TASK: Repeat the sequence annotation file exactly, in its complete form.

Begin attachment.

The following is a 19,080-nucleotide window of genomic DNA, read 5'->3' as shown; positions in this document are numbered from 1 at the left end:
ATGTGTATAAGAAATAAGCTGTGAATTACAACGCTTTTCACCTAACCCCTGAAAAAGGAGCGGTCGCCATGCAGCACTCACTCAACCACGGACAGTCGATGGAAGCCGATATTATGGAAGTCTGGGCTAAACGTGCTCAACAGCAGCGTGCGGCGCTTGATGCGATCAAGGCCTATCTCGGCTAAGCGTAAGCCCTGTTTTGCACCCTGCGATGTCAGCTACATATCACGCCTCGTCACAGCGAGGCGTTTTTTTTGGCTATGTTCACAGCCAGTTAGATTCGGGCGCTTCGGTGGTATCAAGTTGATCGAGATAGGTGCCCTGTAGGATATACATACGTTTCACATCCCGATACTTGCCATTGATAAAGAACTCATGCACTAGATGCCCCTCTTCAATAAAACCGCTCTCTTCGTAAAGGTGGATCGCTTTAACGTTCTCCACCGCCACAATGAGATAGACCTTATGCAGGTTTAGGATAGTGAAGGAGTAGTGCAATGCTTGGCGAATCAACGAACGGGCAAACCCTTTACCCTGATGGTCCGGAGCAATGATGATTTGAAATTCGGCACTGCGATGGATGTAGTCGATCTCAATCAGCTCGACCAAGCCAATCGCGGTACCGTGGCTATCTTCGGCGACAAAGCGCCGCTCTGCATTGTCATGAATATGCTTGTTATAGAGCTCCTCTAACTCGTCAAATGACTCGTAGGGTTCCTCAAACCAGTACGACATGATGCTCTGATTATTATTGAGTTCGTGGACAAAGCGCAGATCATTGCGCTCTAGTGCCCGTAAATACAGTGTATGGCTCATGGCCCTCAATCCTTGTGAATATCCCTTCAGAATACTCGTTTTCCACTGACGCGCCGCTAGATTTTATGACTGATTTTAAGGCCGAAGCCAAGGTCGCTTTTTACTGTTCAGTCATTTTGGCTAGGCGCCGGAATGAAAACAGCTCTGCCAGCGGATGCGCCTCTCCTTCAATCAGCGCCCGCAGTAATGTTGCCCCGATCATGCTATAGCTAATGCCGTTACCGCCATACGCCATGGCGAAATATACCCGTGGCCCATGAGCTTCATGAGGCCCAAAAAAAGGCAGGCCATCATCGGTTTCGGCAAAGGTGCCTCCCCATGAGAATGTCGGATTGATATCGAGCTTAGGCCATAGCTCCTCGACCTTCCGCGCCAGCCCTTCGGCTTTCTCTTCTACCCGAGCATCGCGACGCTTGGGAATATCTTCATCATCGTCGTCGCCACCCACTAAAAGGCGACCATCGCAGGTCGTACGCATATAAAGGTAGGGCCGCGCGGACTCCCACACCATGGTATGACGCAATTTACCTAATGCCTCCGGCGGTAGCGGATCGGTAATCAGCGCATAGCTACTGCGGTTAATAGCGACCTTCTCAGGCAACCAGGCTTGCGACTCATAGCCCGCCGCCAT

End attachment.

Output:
The following is a 19,080-nucleotide window of genomic DNA, read 5'->3' as shown; positions in this document are numbered from 1 at the left end:
ATGTGTATAAGAAATAAGCTGTGAATTACAACGCTTTTCACCTAACCCCTGAAAAAGGAGCGGTCGCCATGCAGCACTCACTCAACCACGGACAGTCGATGGAAGCCGATATTATGGAAGTCTGGGCTAAACGTGCTCAACAGCAGCGTGCGGCGCTTGATGCGATCAAGGCCTATCTCGGCTAAGCGTAAGCCCTGTTTTGCACCCTGCGATGTCAGCTACATATCACGCCTCGTCACAGCGAGGCGTTTTTTTTGGCTATGTTCACAGCCAGTTAGATTCGGGCGCTTCGGTGGTATCAAGTTGATCGAGATAGGTGCCCTGTAGGATATACATACGTTTCACATCCCGATACTTGCCATTGATAAAGAACTCATGCACTAGATGCCCCTCTTCAATAAAACCGCTCTCTTCGTAAAGGTGGATCGCTTTAACGTTCTCCACCGCCACAATGAGATAGACCTTATGCAGGTTTAGGATAGTGAAGGAGTAGTGCAATGCTTGGCGAATCAACGAACGGGCAAACCCTTTACCCTGATGGTCCGGAGCAATGATGATTTGAAATTCGGCACTGCGATGGATGTAGTCGATCTCAATCAGCTCGACCAAGCCAATCGCGGTACCGTGGCTATCTTCGGCGACAAAGCGCCGCTCTGCATTGTCATGAATATGCTTGTTATAGAGCTCCTCTAACTCGTCAAATGACTCGTAGGGTTCCTCAAACCAGTACGACATGATGCTCTGATTATTATTGAGTTCGTGGACAAAGCGCAGATCATTGCGCTCTAGTGCCCGTAAATACAGTGTATGGCTCATGGCCCTCAATCCTTGTGAATATCCCTTCAGAATACTCGTTTTCCACTGACGCGCCGCTAGATTTTATGACTGATTTTAAGGCCGAAGCCAAGGTCGCTTTTTACTGTTCAGTCATTTTGGCTAGGCGCCGGAATGAAAACAGCTCTGCCAGCGGATGCGCCTCTCCTTCAATCAGCGCCCGCAGTAATGTTGCCCCGATCATGCTATAGCTAATGCCGTTACCGCCATACGCCATGGCGAAATATACCCGTGGCCCATGAGCTTCATGAGGCCCAAAAAAAGGCAGGCCATCATCGGTTTCGGCAAAGGTGCCTCCCCATGAGAATGTCGGATTGATATCGAGCTTAGGCCATAGCTCCTCGACCTTCCGCGCCAGCCCTTCGGCTTTCTCTTCTACCCGAGCATCGCGACGCTTGGGAATATCTTCATCATCGTCGTCGCCACCCACTAAAAGGCGACCATCGCAGGTCGTACGCATATAAAGGTAGGGCCGCGCGGACTCCCACACCATGGTATGACGCAATTTACCTAATGCCTCCGGCGGTAGCGGATCGGTAATCAGCGCATAGCTACTGCGGTTAATAGCGACCTTCTCAGGCAACCAGGCTTGCGACTCATAGCCCGCCGCCAT